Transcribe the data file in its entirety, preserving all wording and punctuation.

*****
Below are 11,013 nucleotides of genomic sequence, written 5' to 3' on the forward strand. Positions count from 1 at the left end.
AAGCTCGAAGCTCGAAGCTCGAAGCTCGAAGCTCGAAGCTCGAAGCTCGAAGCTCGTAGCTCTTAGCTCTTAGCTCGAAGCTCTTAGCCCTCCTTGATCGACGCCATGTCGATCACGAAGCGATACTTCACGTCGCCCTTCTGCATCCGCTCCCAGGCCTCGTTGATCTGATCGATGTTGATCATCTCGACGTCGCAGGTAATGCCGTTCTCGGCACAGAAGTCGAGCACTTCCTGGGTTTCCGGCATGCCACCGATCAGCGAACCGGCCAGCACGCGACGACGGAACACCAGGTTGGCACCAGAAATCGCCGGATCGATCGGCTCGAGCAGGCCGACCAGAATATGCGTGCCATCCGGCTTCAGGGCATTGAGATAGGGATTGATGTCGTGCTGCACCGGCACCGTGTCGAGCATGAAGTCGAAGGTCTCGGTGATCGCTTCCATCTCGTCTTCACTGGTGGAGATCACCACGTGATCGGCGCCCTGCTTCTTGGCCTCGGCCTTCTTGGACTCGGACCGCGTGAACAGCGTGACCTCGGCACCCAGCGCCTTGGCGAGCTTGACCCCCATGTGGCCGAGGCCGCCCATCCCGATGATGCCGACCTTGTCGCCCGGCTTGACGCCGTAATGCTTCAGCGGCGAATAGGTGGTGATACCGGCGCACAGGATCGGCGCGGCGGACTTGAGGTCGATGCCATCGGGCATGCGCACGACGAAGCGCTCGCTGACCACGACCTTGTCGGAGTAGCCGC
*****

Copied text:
Below are 11,013 nucleotides of genomic sequence, written 5' to 3' on the forward strand. Positions count from 1 at the left end.
AAGCTCGAAGCTCGAAGCTCGAAGCTCGAAGCTCGAAGCTCGAAGCTCGAAGCTCGTAGCTCTTAGCTCTTAGCTCGAAGCTCTTAGCCCTCCTTGATCGACGCCATGTCGATCACGAAGCGATACTTCACGTCGCCCTTCTGCATCCGCTCCCAGGCCTCGTTGATCTGATCGATGTTGATCATCTCGACGTCGCAGGTAATGCCGTTCTCGGCACAGAAGTCGAGCACTTCCTGGGTTTCCGGCATGCCACCGATCAGCGAACCGGCCAGCACGCGACGACGGAACACCAGGTTGGCACCAGAAATCGCCGGATCGATCGGCTCGAGCAGGCCGACCAGAATATGCGTGCCATCCGGCTTCAGGGCATTGAGATAGGGATTGATGTCGTGCTGCACCGGCACCGTGTCGAGCATGAAGTCGAAGGTCTCGGTGATCGCTTCCATCTCGTCTTCACTGGTGGAGATCACCACGTGATCGGCGCCCTGCTTCTTGGCCTCGGCCTTCTTGGACTCGGACCGCGTGAACAGCGTGACCTCGGCACCCAGCGCCTTGGCGAGCTTGACCCCCATGTGGCCGAGGCCGCCCATCCCGATGATGCCGACCTTGTCGCCCGGCTTGACGCCGTAATGCTTCAGCGGCGAATAGGTGGTGATACCGGCGCACAGGATCGGCGCGGCGGACTTGAGGTCGATGCCATCGGGCATGCGCACGACGAAGCGCTCGCTGACCACGACCTTGTCGGAGTAGCCGC